Letters of Recommendation and Evaluation

As promised earlier, here is my guide to soliciting letters of recommendation or evaluation. One of the most stressful parts of applying to a health career program is the requirement to obtain letters from professors, mentors, and supervisors. Programs may have basic requirements (for example, at least two letters) or very specific demands (two letters from professors of science, one letter from a medical doctor, and one letter from a volunteering supervisor). Often, the stress results from inadequate preparation and waiting too late to ask potential writers. Knowledge is power, so we’ll begin (as usual) with research.

Go to the websites of your preferred programs. Find out if they require letters and if there are any guidelines for the type of letters required. Schools don’t like to answer the same questions over and over, so nine times out of ten, all of the crucial info will be easy to find and understand. If there is any ambiguity or you can’t find information about these requirements, fell free to contact the program admissions office. As you research the requirements, consider your timeline. Generally, busy people like professors should be given at least 6 weeks to write your letter to ensure that they don’t feel that they are up against a deadline (this will also help keep your blood pressure low as you wait for their submission). Developing a simple understanding of when you will need to ask for letters is at least half of the work required here, yet it is a step that many people skip (with stressful consequences). If you don’t need to ask for letters for a long time (even several years) but have just finished a course, clinical experience, or job and want to ask for a letter, feel free! Writers should understand that you want their impressions of you to be as fresh and specific as possible, and shouldn’t have a problem saving a draft letter to their desktop until you request it when you apply. Your other option here is to ensure that you maintain your relationships with these writers, but I would imagine that they would much prefer the first option. Of course I still recommend that you keep in touch with them (networking!).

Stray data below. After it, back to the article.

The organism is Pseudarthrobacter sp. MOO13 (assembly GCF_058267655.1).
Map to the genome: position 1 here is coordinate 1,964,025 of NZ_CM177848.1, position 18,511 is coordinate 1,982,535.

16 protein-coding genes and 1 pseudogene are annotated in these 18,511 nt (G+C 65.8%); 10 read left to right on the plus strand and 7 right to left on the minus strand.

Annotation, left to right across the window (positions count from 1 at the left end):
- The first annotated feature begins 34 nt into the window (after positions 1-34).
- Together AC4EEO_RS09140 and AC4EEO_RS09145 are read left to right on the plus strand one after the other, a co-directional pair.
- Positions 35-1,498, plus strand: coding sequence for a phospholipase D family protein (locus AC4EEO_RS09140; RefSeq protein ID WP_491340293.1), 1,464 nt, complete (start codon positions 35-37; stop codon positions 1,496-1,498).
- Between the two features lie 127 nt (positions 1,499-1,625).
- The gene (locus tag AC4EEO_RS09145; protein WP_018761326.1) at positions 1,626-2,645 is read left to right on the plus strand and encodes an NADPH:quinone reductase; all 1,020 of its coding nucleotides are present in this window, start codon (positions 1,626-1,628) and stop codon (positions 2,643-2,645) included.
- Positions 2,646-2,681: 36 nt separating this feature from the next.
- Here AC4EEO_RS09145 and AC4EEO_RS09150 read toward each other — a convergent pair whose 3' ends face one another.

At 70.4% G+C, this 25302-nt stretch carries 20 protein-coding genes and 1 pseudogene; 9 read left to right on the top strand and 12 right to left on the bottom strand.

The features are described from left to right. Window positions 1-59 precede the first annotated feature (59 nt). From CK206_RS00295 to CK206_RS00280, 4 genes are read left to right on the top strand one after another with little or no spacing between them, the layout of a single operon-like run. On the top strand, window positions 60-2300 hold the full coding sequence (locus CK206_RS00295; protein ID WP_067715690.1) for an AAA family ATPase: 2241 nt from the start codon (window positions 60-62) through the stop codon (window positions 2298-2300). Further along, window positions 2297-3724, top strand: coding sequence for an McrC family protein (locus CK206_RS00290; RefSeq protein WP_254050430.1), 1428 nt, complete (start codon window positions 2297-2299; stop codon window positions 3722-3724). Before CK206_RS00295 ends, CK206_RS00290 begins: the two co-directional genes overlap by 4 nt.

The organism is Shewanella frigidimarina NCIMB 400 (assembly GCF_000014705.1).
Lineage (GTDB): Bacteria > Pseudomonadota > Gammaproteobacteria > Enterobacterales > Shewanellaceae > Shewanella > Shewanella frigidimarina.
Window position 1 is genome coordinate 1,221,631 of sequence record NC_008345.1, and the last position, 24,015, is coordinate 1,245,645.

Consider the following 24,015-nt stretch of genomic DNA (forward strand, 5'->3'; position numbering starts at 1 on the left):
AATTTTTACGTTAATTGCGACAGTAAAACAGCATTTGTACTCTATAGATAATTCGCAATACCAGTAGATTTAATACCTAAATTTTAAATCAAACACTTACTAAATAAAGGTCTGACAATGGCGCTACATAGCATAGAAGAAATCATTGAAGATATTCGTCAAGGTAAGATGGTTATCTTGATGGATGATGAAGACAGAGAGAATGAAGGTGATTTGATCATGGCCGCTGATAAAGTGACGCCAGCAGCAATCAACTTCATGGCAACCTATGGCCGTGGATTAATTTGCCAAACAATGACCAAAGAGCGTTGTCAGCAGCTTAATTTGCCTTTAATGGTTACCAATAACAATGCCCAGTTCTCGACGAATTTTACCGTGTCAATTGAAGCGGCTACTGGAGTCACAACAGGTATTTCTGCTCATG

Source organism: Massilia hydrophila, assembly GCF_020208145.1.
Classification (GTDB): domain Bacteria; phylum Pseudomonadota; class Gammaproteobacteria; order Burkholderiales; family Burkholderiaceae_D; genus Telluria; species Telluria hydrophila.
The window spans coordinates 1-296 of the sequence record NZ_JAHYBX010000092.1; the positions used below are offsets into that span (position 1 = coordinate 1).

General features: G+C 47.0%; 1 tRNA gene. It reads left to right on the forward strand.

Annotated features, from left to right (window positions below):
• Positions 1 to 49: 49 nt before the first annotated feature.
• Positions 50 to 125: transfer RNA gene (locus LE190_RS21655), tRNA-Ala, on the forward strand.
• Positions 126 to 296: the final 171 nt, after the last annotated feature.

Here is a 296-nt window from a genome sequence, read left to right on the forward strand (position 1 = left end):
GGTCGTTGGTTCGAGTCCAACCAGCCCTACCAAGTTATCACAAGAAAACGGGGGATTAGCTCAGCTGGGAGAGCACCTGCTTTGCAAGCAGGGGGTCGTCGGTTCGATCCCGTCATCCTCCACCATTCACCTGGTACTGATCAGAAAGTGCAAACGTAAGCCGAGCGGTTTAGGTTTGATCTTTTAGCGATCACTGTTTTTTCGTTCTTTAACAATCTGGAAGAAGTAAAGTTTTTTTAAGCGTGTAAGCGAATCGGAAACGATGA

Selecting writers is more of an art, and it primarily involves balancing the type of letters that a program requires, how well a writer knows you, and what they are able to say about you as a student, employee, or mentee. Obviously you need to submit the letters that are required, but when you have options, it can be hard to know who to ask. Firstly, you should only ask people with whom you have had a good experience; don’t ask a professor for a letter if he or she gave you a C in a class! In general, I think that it’s beneficial to prioritize writers who know you best; a letter written by a teaching assistant and co-signed by a professor will often be better than a letter written by the professor himself or herself if the TA can talk specifically about your contributions in small-group discussions or presentations. As I noted in an earlier post about applying to medical school, avoiding redundancy in letters is important. Letters from three biology professors probably won’t differ significantly and won’t show your complete range of academic and professional interests. I submitted a letter from an English professor when applying to medical school – doctors have to be good communicators and writers! As with the rest of your application, you want your LORs/LOEs to paint a complete picture of who you are. Your application will be better for it.

Actually asking for a letter of recommendation may seem scary, but in my experience people in mentorship or teaching positions are eager to help you on your way to success. Whether or not you ask for a letter in person, you should always formally request one via email (busy people can be forgetful!). In your email, begin by thanking them for the opportunity to learn from them. You should also say why you want them to write for you; this will give them an idea of what to focus on when writing. Also, make the process for submitting letters clear. Will your writers have to create an account in an online application system, or will they mail letters directly to a program? End by thanking them for their time and consideration.

The rest of this process should be clear – you should thank the writer after they’ve submitted the letter and again when you learn whether or not you’ve gotten into the program. One question that may come up if you are using an application system is whether or not to waive access to your letters of recommendation. I highly recommend that you waive this access, as it shows confidence in your writers’ assessments of you. If a writer offers to send you their letter separately, though, in case you need to submit it somewhere else, there’s nothing wrong with accepting it. It feels great to read good things about yourself written by someone who you respect and admire!

If you have any other questions about soliciting letters of recommendation or evaluation, please feel free to email me at dkellyhosa@gmail.com. My advice, though, will always be the same – research extensively, ask early, and avoid the drama that comes with working up against a tight deadline!